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A Manchester disaster

A Manchester disaster

64 years ago, a plane carrying the Manchester United team crashed in Munich killing 23 people. It is a tragedy that unites both of the city’s teams.


Transcript

Hi, I’m Chloe and this is the Playmaker.

One story every day to make sense of the world of football.

Today, the disaster that unites Manchester’s teams

***

Hi, I’m Chloe and this is the Playmaker.

One story every day to make sense of the world of football.

Today, the disaster that unites Manchester’s teams.

***

On Sunday, at four minutes past three in the afternoon, Manchester United commemorated the sixty-fourth anniversary of the Munich Air Disaster. 

“Busby’s Babes, as they were affectionately called, were on their way home from Belgrade when the disaster struck. They were on top of the world. Their three goal draw with Yugoslavia’s Red Star team had put them through to the European Cup semi-finals. They had high hopes of the English FA Cup.”

British Pathé

That day, seven members of the team, nicknamed the “Busby Babes”, lost their lives when their plane failed to take off on an icy runway at Munich airport. 

That total would rise to eight when Duncan Edwards – their 21-year-old star – died in hospital 15 days later. 

With so many members of the team lost in  the crash, there were concerns that Manchester United would have to fold.

Matt Busby, the manager, was read his last rites – twice. But he survived, and would go on to take Manchester United to a European Cup win just ten years later. 

In total, 23 people died, including reporters who were travelling with the team to cover the game. 

And it’s the death of one of those reporters that made this not just a tragedy for United, but for Manchester City as well. 

***

I’d like to tell you about a man called Frank Swift. 

He died in the Munich Air Disaster while working for the News of the World. 

But before he became a journalist, he was a goalkeeper for Manchester City, a one-club man who made 375 appearances over 16 years.

And for three years, he played alongside Matt Busby at Manchester City. 

Yes, the same Matt Busby who became the legendary Manchester United manager.

“Matt Busby’s sense of judgement when he’s taking a pass is one of his great assets, and he can trap a ball with unfailing precision. He’s very swift on the ball, which brings us to the goalkeeper, Frank Swift.”

MCFCVideos

In the same team as Frank Swift and Matt Busby was my great-grandad, Peter Percival.

And in 1934, they won the FA Cup with Manchester City.

My Dad has photos of Peter running along Southport beach alongside Frank Swift and Matt Busby. They went there for a training camp ahead of the final. They played golf together too. 

At 23 years old, Peter was on the fringes of that team. He’d started two matches that season, versus Aston Villa and Leeds United. 

But in 1934, substitutes weren’t allowed, which meant he missed out on a mention as being part of the squad for the FA Cup final. But we know he was part of it.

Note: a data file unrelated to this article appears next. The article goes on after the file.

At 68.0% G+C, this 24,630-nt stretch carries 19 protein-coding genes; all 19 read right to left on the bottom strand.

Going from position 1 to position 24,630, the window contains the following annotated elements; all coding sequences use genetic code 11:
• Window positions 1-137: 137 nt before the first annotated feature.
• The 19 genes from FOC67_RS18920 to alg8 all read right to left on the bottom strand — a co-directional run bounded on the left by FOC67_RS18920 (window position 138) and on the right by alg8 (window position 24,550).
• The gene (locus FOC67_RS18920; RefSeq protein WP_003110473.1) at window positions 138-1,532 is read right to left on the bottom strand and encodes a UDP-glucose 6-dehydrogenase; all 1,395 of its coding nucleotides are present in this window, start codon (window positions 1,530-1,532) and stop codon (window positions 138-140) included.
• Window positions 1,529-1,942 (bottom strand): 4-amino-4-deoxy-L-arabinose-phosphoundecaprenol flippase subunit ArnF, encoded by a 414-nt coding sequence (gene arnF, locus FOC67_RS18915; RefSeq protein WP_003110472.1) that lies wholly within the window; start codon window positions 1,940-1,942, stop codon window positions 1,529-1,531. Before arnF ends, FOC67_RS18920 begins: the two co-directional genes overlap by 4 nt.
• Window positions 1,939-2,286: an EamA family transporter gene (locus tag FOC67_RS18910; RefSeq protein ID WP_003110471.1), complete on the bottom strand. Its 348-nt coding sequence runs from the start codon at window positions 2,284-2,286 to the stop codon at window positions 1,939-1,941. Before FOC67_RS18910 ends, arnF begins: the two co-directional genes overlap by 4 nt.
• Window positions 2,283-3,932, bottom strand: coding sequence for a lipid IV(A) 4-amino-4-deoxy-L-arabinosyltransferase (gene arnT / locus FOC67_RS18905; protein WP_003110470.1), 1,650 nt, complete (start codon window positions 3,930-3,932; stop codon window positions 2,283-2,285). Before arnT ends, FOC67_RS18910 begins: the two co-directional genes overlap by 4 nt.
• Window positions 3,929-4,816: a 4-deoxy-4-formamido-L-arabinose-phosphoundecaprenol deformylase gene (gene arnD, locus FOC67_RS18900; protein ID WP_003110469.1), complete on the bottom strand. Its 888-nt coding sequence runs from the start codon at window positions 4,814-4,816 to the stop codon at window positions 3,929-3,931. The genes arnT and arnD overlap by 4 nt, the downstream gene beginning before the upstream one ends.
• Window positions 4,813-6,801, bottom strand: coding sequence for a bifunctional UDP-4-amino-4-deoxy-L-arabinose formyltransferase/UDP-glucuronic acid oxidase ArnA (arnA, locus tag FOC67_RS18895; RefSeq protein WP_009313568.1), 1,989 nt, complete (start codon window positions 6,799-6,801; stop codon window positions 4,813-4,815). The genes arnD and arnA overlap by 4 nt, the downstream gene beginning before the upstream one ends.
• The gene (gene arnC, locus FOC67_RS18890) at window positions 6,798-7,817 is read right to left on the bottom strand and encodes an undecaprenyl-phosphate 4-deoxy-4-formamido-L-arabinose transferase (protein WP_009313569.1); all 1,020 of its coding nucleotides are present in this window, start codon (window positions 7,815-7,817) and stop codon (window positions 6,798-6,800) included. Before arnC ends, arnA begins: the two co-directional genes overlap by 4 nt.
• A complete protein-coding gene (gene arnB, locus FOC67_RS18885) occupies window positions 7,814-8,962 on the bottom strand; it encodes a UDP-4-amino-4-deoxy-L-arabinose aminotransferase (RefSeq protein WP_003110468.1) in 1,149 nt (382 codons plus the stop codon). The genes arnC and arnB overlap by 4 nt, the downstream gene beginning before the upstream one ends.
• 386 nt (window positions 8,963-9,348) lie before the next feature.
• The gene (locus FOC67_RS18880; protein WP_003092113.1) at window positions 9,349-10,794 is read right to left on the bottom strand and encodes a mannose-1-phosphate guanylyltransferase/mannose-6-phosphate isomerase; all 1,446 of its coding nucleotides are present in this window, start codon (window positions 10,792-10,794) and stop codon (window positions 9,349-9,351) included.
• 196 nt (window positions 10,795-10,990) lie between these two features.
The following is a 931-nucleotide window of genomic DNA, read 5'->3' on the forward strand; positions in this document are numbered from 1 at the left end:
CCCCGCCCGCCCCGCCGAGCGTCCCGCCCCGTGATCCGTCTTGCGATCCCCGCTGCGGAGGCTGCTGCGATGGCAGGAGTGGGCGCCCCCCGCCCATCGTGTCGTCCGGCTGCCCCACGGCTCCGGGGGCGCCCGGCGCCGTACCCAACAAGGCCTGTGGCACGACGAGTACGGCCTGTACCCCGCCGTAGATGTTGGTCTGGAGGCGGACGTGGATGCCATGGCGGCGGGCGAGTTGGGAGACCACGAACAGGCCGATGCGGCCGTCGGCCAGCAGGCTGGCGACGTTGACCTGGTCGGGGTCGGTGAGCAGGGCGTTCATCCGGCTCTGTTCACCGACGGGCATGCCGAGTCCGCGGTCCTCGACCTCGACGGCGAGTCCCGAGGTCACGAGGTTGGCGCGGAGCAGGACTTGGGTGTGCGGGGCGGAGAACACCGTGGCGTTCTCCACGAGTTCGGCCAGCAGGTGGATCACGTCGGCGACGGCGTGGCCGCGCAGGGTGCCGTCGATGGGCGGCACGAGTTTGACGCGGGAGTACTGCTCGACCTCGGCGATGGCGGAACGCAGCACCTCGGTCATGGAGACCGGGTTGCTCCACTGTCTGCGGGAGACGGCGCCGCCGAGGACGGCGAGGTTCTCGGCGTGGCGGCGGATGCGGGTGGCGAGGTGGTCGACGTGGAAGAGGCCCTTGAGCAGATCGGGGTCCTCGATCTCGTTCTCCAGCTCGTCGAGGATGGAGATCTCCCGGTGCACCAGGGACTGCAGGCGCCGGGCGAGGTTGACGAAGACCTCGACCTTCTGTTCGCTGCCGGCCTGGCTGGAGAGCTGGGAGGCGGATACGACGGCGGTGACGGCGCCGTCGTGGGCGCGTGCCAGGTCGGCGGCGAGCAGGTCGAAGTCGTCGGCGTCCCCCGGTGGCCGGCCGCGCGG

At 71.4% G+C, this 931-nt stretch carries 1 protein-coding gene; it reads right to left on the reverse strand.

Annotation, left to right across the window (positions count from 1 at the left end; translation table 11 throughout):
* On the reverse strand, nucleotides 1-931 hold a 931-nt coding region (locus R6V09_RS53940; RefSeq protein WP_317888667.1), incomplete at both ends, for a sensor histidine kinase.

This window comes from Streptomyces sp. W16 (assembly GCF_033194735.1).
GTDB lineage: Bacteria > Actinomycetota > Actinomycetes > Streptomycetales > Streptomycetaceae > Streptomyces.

Manchester City won 2-1 versus Portsmouth in front of 93 thousand fans at Wembley. 

Long before the days of rich foreign owners and a new stadium, Manchester City held a victory parade.  

“All along the route, crowds turned out to cheer them. This is how Manchester received them. Over a million people greeted the team.”

MCFCVideos

***

In 1935, my great-grandad Peter transferred to Sheffield Wednesday. My Nanna was born that year in a house owned by the club, not far from Hillsborough. 

The next year Matt Busby also left Manchester City for Liverpool but Frank Swift remained until his retirement in 1949. 

He was the first goalkeeper to captain England in the 20th century. And he’s widely regarded as one of the best English goalkeepers of all time.

Despite his lofty achievements, Frank Swift remained a man of the people. 

As a player, he would catch the same bus to the ground as the fans. He was President of the Manchester City supporters’ club after his retirement. 

When my Nanna bumped into Frank Swift on a school outing, he remembered his former team-mate, her dad, and passed on his regards.

Taking a job after retirement from football wasn’t unusual in those days, even for a top-level player like Frank Swift. 

In fact, it was pretty necessary. My great-grandad’s contracts show that reserves were paid four pounds per week, and first-teamers got five pounds.

And it was when Frank Swift was working as a journalist that he was killed in the Munich Air Disaster in 1958. 

My great-grandad died of an asbestos-related illness just two years later. He’d gone to work in a brick factory after he retired from football.

***

The Munich Air Disaster will forever be linked with Manchester United and rightly so. 

“Robust red numbers at rest in a timeless slumber, alongside pressmen, pilots and passengers. United in peace. 

“15:04, sport’s an afterthought…”

ITV Granada Reports

But it’s also worth remembering that the blue half of the city has one of their legendary players to mourn too. 

***

Today’s story was written by Chloe Beresford, and produced by Imy Harper.